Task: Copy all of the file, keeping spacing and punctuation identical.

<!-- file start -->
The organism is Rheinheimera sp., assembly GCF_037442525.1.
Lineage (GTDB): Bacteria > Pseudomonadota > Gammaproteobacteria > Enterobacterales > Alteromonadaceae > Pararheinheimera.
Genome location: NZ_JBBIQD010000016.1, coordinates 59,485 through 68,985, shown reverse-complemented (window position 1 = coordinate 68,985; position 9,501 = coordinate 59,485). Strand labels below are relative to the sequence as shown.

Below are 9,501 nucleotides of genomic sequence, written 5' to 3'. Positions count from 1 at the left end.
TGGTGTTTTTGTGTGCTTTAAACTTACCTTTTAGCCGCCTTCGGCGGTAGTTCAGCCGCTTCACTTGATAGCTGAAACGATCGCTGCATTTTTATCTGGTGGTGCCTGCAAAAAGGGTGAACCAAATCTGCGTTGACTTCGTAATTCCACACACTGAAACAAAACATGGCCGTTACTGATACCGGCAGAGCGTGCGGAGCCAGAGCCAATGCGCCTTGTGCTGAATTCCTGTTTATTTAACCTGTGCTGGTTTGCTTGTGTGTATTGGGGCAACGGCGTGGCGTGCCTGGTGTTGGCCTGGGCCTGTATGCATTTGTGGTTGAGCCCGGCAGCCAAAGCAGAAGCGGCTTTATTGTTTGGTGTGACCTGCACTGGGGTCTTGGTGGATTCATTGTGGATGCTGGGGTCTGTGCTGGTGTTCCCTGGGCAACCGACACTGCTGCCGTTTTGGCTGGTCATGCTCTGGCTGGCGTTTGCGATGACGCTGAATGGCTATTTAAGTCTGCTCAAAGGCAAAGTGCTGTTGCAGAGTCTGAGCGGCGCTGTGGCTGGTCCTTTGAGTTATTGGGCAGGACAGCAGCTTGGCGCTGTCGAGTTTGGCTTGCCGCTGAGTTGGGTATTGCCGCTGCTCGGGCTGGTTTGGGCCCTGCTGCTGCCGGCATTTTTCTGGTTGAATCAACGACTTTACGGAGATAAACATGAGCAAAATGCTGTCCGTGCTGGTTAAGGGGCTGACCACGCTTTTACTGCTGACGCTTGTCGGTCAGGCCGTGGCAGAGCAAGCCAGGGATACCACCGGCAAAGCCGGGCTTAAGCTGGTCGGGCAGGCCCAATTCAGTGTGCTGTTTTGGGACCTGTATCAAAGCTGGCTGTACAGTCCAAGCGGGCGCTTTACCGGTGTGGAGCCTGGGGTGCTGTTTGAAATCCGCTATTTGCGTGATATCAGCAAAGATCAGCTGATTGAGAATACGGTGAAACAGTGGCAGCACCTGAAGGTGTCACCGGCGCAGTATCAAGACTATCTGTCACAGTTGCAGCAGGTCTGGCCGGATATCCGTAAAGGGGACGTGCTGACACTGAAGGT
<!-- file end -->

The organism is Rheinheimera sp., assembly GCF_037442525.1.
Lineage (GTDB): Bacteria > Pseudomonadota > Gammaproteobacteria > Enterobacterales > Alteromonadaceae > Pararheinheimera.
Genome location: NZ_JBBIQD010000016.1, coordinates 59,485 through 68,985, shown reverse-complemented (window position 1 = coordinate 68,985; position 9,501 = coordinate 59,485). Strand labels below are relative to the sequence as shown.

Below are 9,501 nucleotides of genomic sequence, written 5' to 3'. Positions count from 1 at the left end.
TGGTGTTTTTGTGTGCTTTAAACTTACCTTTTAGCCGCCTTCGGCGGTAGTTCAGCCGCTTCACTTGATAGCTGAAACGATCGCTGCATTTTTATCTGGTGGTGCCTGCAAAAAGGGTGAACCAAATCTGCGTTGACTTCGTAATTCCACACACTGAAACAAAACATGGCCGTTACTGATACCGGCAGAGCGTGCGGAGCCAGAGCCAATGCGCCTTGTGCTGAATTCCTGTTTATTTAACCTGTGCTGGTTTGCTTGTGTGTATTGGGGCAACGGCGTGGCGTGCCTGGTGTTGGCCTGGGCCTGTATGCATTTGTGGTTGAGCCCGGCAGCCAAAGCAGAAGCGGCTTTATTGTTTGGTGTGACCTGCACTGGGGTCTTGGTGGATTCATTGTGGATGCTGGGGTCTGTGCTGGTGTTCCCTGGGCAACCGACACTGCTGCCGTTTTGGCTGGTCATGCTCTGGCTGGCGTTTGCGATGACGCTGAATGGCTATTTAAGTCTGCTCAAAGGCAAAGTGCTGTTGCAGAGTCTGAGCGGCGCTGTGGCTGGTCCTTTGAGTTATTGGGCAGGACAGCAGCTTGGCGCTGTCGAGTTTGGCTTGCCGCTGAGTTGGGTATTGCCGCTGCTCGGGCTGGTTTGGGCCCTGCTGCTGCCGGCATTTTTCTGGTTGAATCAACGACTTTACGGAGATAAACATGAGCAAAATGCTGTCCGTGCTGGTTAAGGGGCTGACCACGCTTTTACTGCTGACGCTTGTCGGTCAGGCCGTGGCAGAGCAAGCCAGGGATACCACCGGCAAAGCCGGGCTTAAGCTGGTCGGGCAGGCCCAATTCAGTGTGCTGTTTTGGGACCTGTATCAAAGCTGGCTGTACAGTCCAAGCGGGCGCTTTACCGGTGTGGAGCCTGGGGTGCTGTTTGAAATCCGCTATTTGCGTGATATCAGCAAAGATCAGCTGATTGAGAATACGGTGAAACAGTGGCAGCACCTGAAGGTGTCACCGGCGCAGTATCAAGACTATCTGTCACAGTTGCAGCAGGTCTGGCCGGATATCCGTAAAGGGGACGTGCTGACACTGAAGGT